The 2011 Guide to Drafting Starting Pitchers in Fantasy Baseball

George FitopoulosContributor IMarch 12, 2011

The 2011 Guide to Drafting Starting Pitchers in Fantasy Baseball

0 of 8

    Nick Laham/Getty Images

    I'm sure you've heard it a million times by now—starting pitching is very deep.

    Because of the plethora of quality pitchers in the major leagues, there are plenty of bargains to be had in the middle-to-late rounds of your draft. But how do you know who you should take?

    Last year, I put together a criteria of categories that you should pay attention to when drafting a starting pitcher. Because wins, ERA, WHIP and strikeouts are the categories where pitchers earn us points during the season, we tend to look at those numbers rather than the ones that actually tell us the whole story. We call these the peripheral stats.

    I weakened the criteria a bit this year to better fit what I like in a pitcher. I added GB/FB ratio because I like my pitchers to be ground ball pitchers first and strikeout pitchers second. You can always find strikeouts, but a good WHIP is hard to come by and ground ball pitchers tend to have good WHIPs.


The New Criteria

1 of 8

    Christian Petersen/Getty Images

    Innings pitched: 100 or higher

    Strikeout-to-walk ratio: 2.5 or higher

    Strikeouts per nine: 6.5 or higher

    Walks per nine: 3.o or lower

    Hits per nine: 9.0 or lower

    Home runs per nine: 1.0 or lower

    Ground ball-to-fly ball ratio: 1.2 or higher

Who Made the Cut

2 of 8

    Kevork Djansezian/Getty Images

    Adam Wainwright, Brett Myers, C.C. Sabathia, Chris Carpenter, Felix Hernandez, Francisco Liriano, Hiroki Kuroda, Josh Johnson, Roy Halladay, Roy Oswalt, Zack Greinke


    No surprise to see the other regulars here, but the most notable is Zack Greinke. Even in his down 2010 season, Greinke managed to qualify in each category. The move to the National League will only help his numbers and his most recent injury should drop him in drafts, making him a bargain. Remember Cliff Lee missed his first couple starts of 2010 and finished the year as a Top 10 pitcher.

    Brett Myers and Hiroki Kuroda are great values in drafts because, when healthy, they have shown they can be very efficient. Myers had a career-year with the Astros where he threw 24 quality starts and lasted at least six innings in all of his starts except his final start (5 2/3 IP).

    And now for some pitchers who made it oh, so close to making the cut...

Missed Because of GB/FB Ratio

3 of 8

    Jeff Zelevansky/Getty Images

    Cliff Lee (1.04 GB/FB), Colby Lewis (0.84), Jered Weaver (0.75), Johan Santana (0.76), Justin Verlander (1.02), Mat Latos (1.10), Matt Cain (0.78), Tommy Hanson (1.00), Travis Wood (0.63)


    I'll admit that this part of the criteria was just because of my personal preference. In reality, a starting pitcher should have at least a ratio of one or greater, but I upped it to 1.2, which was still under the average (1.28) of the 102 pitchers who pitched over 100 innings last year.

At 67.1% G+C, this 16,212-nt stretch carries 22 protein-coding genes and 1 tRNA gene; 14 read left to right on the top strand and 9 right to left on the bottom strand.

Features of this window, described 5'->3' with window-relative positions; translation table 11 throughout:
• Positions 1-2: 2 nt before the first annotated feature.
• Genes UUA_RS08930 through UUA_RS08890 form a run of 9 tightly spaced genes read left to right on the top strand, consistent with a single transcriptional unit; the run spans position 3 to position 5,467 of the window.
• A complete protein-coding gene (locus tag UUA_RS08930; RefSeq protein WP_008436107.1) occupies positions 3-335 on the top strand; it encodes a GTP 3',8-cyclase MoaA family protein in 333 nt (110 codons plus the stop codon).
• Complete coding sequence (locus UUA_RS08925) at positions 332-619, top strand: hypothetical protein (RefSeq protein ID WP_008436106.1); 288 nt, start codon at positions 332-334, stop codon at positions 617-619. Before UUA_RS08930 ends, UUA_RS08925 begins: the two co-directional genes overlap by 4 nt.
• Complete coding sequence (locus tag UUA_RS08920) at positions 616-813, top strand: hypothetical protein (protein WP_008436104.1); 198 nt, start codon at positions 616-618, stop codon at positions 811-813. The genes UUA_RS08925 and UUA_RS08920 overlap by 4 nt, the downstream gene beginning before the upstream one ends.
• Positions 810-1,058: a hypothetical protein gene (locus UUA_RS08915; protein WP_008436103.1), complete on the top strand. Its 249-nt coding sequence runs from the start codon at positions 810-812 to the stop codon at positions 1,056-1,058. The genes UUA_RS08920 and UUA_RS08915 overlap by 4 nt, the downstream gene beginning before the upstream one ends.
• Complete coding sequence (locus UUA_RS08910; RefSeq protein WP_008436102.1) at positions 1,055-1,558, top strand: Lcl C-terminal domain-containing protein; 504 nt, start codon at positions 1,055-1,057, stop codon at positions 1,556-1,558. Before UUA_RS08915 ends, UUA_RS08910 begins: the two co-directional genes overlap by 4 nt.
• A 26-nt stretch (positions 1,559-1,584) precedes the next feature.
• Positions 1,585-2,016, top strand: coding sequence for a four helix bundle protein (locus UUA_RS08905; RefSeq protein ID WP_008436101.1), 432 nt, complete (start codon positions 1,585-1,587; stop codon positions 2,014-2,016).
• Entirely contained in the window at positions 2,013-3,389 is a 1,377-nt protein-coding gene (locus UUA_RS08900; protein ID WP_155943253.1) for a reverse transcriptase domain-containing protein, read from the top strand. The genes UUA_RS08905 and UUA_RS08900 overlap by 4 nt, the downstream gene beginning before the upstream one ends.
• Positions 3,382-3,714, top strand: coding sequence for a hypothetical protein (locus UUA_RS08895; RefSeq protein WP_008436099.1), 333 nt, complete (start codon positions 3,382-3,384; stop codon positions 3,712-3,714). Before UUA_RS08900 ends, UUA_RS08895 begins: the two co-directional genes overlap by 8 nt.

Obviously Cliff LeeJustin VerlanderMat Latos and Tommy Hanson are still very valuable in drafts, and their GB/FB rates should not alarm you at all. Travis Wood is a popular sleeper among the fantasy community, but temper your expectations because his GB/FB rate is below average and could lead to a lot of home runs.

No Punch Outs

4 of 8

    Christian Petersen/Getty Images

    Brett Anderson (6.01 K/9), R.A. Dickey (5.35 K/9)


    These two pitchers missed the cut because of the low K-rates. Chalk up Brett Anderson's low rate to his elbow issues all season. In 2009, Anderson managed to strikeout 7.7 batters per nine so expect him to get over the 6.5 mark IF (that's a big if for those keeping score at home) healthy.

    As for R.A. Dickey, I don't really trust knuckleball pitchers so I would probably avoid him in drafts. He is better utilized as a spot starter in standard leagues.

Out of Control

5 of 8

    Jonathan Ferrey/Getty Images

    Jon Lester (3.59 BB/9), Tim Lincecum (3.22 BB/9), Wandy Rodriguez (3.14 BB/9), Yovani Gallardo (3.65 BB/9)


    Some big names in the group missed the cut because of their walk totals. I'm not worried about Jon Lester or Tim Lincecum as No. 1 starters, although they probably won't be on any of my teams this year because I don't draft pitching early. I've always liked Wandy Rodriguez for his good WHIP and strikeouts and he is dominant at home so start him there with the utmost confidence. Yovani Gallardo has the highest walk rate of this group, but last year it was 0.91 lower than 2009. That's a lot of improvement in one year and it looks like YoGa is on his way to becoming a true fantasy stud.

Just Like Batting Practice

6 of 8

    Harry How/Getty Images

    Gavin Floyd (9.57 H/9), Jason Hammel (10.21 H/9)


    This pair missed the cut because of their tendency to allow hits. I like Gavin Floyd out of this pair as he tends to turn it on in the second half of the season. Last year, he had  a two-month stretch where he posted a 1.75 ERA with a 1.03 WHIP over 73 innings.

Loving the Long Ball

7 of 8

    J. Meric/Getty Images

    Cole Hamels (1.12 HR/9)


    Cole Hamels was the only one who missed the cut just because of his home-run rate; however, 1.12 is not a bad rate at all and should not keep you from drafting Hamels as a mid-to-low No. 2/high-end No. 3 fantasy starter.

More from Baseball Professor

8 of 8

    Kevork Djansezian/Getty Images

    Make Baseball Professor, the most personable fantasy baseball outlet on the web, part of your daily fantasy baseball routine for updated fantasy news and analysis. Follow us on Facebook and   Twitter to stay updated throughout the season.

    Check out our:

    Free 7-Day Tutorial "7 Steps to Building a Fantasy Baseball Champion."

    Baseball Professor's 2011 Rankings

    2011 Team Previews

    The Professor's Blog